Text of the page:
Taking an online college class might sound like an easy “A” that gives lazier students a chance to sleep in and spend class time in their pajamas and robe instead of dressing and showering the way we used to before the Internet changed everything. However, thanks to the advent of new technologies, increased Internet speeds and a constant stream of information and communication, college campuses are learning new ways to adapt social media into their online curriculum as well as their traditional classrooms outside of the Internet. Here’s why…
Instantaneous communication with rapid access to study materials
The explosion of social networking giants like Facebook and Twitter, coupled with the portability of these services that allow almost instantaneous communication on the go has also ushered in a new line of education between the teacher, the student and the student’s fellow classmates.
Students no longer have to wait to meet with their teacher outside of the classroom or even wait for a response from an email. Assuming the teacher has the time and connection to these or similar communication sites through mobile Internet devices such as the iPad and the iPhone, students can instantly connect with their instructors to ask questions about upcoming assignments or ongoing projects or difficult source material. The portability and accessibility of the Internet also makes it easier for the teacher and student to access the source material needed to clear up any questions or concerns about any issues they are having with the course.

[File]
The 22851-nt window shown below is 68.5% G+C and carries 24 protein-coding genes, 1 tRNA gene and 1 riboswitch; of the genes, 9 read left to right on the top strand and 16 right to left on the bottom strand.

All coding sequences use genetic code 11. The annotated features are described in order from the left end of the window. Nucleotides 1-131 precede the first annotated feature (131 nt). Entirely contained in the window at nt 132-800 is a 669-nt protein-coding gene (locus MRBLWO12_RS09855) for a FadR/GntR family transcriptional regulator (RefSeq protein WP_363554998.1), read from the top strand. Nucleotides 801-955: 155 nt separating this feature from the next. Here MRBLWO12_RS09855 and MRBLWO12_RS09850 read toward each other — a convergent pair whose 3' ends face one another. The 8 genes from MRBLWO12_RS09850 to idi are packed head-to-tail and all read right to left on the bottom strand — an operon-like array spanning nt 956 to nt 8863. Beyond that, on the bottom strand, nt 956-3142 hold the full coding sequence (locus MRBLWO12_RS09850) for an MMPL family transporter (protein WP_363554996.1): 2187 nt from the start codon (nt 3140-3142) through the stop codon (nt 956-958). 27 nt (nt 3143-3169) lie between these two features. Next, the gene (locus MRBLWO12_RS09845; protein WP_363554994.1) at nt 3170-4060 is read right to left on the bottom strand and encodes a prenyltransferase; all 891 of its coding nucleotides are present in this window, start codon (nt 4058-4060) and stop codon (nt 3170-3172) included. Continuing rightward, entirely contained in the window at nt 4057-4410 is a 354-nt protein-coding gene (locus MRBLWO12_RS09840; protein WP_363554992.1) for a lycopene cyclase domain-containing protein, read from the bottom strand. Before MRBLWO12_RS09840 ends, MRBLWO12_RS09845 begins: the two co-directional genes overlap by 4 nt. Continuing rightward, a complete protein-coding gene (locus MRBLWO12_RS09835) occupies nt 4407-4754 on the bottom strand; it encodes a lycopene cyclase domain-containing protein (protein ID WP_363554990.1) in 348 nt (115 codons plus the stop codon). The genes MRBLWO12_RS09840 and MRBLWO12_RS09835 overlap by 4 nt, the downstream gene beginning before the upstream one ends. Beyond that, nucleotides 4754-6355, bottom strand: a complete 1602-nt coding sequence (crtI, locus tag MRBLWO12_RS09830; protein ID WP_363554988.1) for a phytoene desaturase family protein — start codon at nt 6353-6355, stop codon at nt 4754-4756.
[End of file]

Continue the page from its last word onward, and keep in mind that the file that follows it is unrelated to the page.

Improving group discussions
When students are required to work together on projects or in study groups, cliques tend to form within the classroom. Naturally, classmates who are close friends will gravitate towards each other, presumably because they already know how to work together and don’t have to break through any social barriers to achieve their common goal. Of course, hanging out with friends, whether it’s to study for an exam or work on a project, can present an easy avenue for distraction and if the students in the group don’t know each other, social anxiety can create a wedge between the students in the group and their understanding of the material.
Social media is often criticized for eliminating face-to-face communication altogether by reducing the social skills needed to make a connection. Collaborative group efforts in the setting an online course, however, can actually use this presumed negative and turn it into a positive. Group collaboration is not only enhanced with the introduction of social media through instantaneous communication but also helps to remove social and emotional barriers that might otherwise influence a real world classroom or group setting. This elimination can foster a great spirit of communication between participants and focus those efforts on completing necessary tasks and understanding difficult concepts.
Increases class engagement
One of the biggest challenges of any educational sector or field of study is increasing and maintain a student’s attention. Social media might seem like an easy distraction for students, especially when they are required to do all of their course and lecture work from the comfort of their own home but implementing the use of social media into the course can not only increase their attention, but also their academic retention and implementation.